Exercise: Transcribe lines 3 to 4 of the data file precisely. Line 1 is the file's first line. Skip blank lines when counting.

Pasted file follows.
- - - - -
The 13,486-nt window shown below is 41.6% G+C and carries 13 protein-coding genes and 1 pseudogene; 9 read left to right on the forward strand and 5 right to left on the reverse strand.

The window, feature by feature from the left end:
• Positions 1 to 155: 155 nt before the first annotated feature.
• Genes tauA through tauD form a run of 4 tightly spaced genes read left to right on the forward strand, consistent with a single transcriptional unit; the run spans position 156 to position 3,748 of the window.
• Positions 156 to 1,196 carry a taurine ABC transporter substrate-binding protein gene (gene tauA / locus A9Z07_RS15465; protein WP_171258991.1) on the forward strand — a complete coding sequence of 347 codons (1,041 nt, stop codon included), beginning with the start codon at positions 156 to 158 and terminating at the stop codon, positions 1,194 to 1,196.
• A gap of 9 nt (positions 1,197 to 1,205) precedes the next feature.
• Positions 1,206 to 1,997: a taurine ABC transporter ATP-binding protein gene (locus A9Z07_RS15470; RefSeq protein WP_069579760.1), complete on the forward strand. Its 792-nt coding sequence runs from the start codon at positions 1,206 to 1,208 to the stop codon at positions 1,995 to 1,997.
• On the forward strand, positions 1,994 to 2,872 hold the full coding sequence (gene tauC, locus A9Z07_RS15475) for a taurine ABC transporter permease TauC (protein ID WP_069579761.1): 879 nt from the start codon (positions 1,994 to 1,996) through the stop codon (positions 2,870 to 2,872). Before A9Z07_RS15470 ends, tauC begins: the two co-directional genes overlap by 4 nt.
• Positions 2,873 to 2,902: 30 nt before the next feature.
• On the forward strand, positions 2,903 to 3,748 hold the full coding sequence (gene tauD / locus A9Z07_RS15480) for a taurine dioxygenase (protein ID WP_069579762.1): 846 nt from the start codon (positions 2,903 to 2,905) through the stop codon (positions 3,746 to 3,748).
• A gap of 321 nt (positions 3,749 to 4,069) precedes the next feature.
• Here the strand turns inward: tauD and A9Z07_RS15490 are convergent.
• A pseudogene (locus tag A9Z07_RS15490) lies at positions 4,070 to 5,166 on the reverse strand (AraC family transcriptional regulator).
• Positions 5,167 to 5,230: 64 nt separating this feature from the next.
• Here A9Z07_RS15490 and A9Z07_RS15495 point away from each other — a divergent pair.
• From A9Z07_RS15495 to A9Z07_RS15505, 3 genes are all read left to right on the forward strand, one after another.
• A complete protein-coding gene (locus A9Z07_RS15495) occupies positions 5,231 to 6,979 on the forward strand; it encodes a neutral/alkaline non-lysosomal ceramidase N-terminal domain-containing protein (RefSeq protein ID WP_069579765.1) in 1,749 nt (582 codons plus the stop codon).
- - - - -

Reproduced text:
• Positions 1 to 155: 155 nt before the first annotated feature.
• Genes tauA through tauD form a run of 4 tightly spaced genes read left to right on the forward strand, consistent with a single transcriptional unit; the run spans position 156 to position 3,748 of the window.